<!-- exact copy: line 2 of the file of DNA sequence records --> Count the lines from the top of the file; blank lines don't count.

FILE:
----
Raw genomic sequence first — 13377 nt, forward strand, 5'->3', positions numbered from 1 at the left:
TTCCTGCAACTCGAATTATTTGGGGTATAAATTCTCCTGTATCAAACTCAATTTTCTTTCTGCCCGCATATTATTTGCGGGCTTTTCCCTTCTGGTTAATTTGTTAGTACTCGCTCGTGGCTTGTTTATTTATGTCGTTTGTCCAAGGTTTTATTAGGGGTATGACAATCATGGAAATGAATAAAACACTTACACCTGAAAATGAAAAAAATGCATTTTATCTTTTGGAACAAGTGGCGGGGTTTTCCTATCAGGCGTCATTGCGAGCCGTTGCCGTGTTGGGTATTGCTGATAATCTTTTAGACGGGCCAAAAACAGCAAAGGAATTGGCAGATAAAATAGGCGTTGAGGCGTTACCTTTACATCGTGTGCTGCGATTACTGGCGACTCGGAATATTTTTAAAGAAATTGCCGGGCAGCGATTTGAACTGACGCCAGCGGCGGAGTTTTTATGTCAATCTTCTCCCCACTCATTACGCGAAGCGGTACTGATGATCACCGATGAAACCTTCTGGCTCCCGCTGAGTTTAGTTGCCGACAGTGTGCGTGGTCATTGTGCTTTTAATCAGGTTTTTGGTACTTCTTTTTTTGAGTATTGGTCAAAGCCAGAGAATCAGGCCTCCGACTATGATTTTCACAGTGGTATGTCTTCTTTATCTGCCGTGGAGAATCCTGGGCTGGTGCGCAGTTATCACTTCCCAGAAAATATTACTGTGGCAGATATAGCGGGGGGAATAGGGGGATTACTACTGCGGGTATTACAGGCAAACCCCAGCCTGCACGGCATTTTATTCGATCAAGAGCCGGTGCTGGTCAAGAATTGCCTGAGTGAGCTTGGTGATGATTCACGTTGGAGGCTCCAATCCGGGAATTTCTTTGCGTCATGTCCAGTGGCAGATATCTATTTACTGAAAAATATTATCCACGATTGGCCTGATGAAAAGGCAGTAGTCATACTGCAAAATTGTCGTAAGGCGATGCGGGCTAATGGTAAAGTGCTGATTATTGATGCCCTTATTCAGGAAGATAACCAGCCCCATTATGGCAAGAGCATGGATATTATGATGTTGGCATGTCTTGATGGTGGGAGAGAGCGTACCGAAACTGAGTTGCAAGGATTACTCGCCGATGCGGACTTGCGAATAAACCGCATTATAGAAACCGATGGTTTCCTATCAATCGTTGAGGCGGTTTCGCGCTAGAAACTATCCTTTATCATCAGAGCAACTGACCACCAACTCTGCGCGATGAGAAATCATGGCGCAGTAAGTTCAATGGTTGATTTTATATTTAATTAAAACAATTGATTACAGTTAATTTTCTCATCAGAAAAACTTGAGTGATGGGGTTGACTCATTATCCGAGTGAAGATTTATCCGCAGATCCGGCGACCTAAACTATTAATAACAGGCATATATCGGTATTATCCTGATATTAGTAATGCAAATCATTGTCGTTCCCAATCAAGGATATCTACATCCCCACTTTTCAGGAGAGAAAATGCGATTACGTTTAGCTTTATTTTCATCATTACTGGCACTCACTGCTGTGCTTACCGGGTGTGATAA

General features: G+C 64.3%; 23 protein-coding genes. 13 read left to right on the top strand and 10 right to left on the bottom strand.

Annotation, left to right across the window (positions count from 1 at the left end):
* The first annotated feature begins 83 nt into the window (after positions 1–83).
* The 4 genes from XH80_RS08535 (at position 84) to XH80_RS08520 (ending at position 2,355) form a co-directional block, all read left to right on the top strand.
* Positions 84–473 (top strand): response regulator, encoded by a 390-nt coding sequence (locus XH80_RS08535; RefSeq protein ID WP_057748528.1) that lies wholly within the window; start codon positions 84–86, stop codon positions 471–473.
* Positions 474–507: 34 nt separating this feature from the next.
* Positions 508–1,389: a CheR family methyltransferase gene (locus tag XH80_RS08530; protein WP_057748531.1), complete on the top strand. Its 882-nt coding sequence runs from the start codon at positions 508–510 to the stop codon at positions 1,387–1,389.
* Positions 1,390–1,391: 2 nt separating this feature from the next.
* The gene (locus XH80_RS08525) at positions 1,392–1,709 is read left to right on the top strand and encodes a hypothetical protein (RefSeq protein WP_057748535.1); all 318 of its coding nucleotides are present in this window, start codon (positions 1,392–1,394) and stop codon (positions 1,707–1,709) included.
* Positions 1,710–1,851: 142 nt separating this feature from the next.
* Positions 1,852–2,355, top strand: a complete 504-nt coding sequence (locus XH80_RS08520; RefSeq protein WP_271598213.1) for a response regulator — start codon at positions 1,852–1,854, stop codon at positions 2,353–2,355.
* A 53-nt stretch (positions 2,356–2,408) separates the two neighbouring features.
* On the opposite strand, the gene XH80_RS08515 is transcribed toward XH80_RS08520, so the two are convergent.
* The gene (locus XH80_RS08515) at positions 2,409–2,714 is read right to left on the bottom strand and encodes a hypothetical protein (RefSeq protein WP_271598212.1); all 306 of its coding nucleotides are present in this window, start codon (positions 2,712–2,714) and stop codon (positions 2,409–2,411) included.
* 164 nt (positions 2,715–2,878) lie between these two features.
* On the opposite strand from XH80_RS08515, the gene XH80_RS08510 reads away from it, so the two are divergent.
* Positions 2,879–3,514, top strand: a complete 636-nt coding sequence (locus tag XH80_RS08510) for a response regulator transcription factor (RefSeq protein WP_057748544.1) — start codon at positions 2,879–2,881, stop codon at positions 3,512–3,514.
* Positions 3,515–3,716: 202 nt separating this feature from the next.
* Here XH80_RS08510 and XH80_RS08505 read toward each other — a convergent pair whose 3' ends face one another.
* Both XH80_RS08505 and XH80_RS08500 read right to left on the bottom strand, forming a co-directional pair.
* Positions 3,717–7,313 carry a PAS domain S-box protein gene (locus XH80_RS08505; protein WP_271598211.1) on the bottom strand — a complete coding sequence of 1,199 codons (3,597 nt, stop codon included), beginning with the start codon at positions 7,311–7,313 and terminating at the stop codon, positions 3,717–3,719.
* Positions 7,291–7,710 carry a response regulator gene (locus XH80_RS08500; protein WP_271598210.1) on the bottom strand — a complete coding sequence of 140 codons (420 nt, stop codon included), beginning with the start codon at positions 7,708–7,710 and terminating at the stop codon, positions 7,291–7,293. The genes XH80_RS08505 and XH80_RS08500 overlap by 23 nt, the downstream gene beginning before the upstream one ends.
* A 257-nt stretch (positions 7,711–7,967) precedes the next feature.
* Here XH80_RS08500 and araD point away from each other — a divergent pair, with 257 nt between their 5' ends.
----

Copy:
TTCCTGCAACTCGAATTATTTGGGGTATAAATTCTCCTGTATCAAACTCAATTTTCTTTCTGCCCGCATATTATTTGCGGGCTTTTCCCTTCTGGTTAATTTGTTAGTACTCGCTCGTGGCTTGTTTATTTATGTCGTTTGTCCAAGGTTTTATTAGGGGTATGACAATCATGGAAATGAATAAAACACTTACACCTGAAAATGAAAAAAATGCATTTTATCTTTTGGAACAAGTGGCGGGGTTTTCCTATCAGGCGTCATTGCGAGCCGTTGCCGTGTTGGGTATTGCTGATAATCTTTTAGACGGGCCAAAAACAGCAAAGGAATTGGCAGATAAAATAGGCGTTGAGGCGTTACCTTTACATCGTGTGCTGCGATTACTGGCGACTCGGAATATTTTTAAAGAAATTGCCGGGCAGCGATTTGAACTGACGCCAGCGGCGGAGTTTTTATGTCAATCTTCTCCCCACTCATTACGCGAAGCGGTACTGATGATCACCGATGAAACCTTCTGGCTCCCGCTGAGTTTAGTTGCCGACAGTGTGCGTGGTCATTGTGCTTTTAATCAGGTTTTTGGTACTTCTTTTTTTGAGTATTGGTCAAAGCCAGAGAATCAGGCCTCCGACTATGATTTTCACAGTGGTATGTCTTCTTTATCTGCCGTGGAGAATCCTGGGCTGGTGCGCAGTTATCACTTCCCAGAAAATATTACTGTGGCAGATATAGCGGGGGGAATAGGGGGATTACTACTGCGGGTATTACAGGCAAACCCCAGCCTGCACGGCATTTTATTCGATCAAGAGCCGGTGCTGGTCAAGAATTGCCTGAGTGAGCTTGGTGATGATTCACGTTGGAGGCTCCAATCCGGGAATTTCTTTGCGTCATGTCCAGTGGCAGATATCTATTTACTGAAAAATATTATCCACGATTGGCCTGATGAAAAGGCAGTAGTCATACTGCAAAATTGTCGTAAGGCGATGCGGGCTAATGGTAAAGTGCTGATTATTGATGCCCTTATTCAGGAAGATAACCAGCCCCATTATGGCAAGAGCATGGATATTATGATGTTGGCATGTCTTGATGGTGGGAGAGAGCGTACCGAAACTGAGTTGCAAGGATTACTCGCCGATGCGGACTTGCGAATAAACCGCATTATAGAAACCGATGGTTTCCTATCAATCGTTGAGGCGGTTTCGCGCTAGAAACTATCCTTTATCATCAGAGCAACTGACCACCAACTCTGCGCGATGAGAAATCATGGCGCAGTAAGTTCAATGGTTGATTTTATATTTAATTAAAACAATTGATTACAGTTAATTTTCTCATCAGAAAAACTTGAGTGATGGGGTTGACTCATTATCCGAGTGAAGATTTATCCGCAGATCCGGCGACCTAAACTATTAATAACAGGCATATATCGGTATTATCCTGATATTAGTAATGCAAATCATTGTCGTTCCCAATCAAGGATATCTACATCCCCACTTTTCAGGAGAGAAAATGCGATTACGTTTAGCTTTATTTTCATCATTACTGGCACTCACTGCTGTGCTTACCGGGTGTGATAA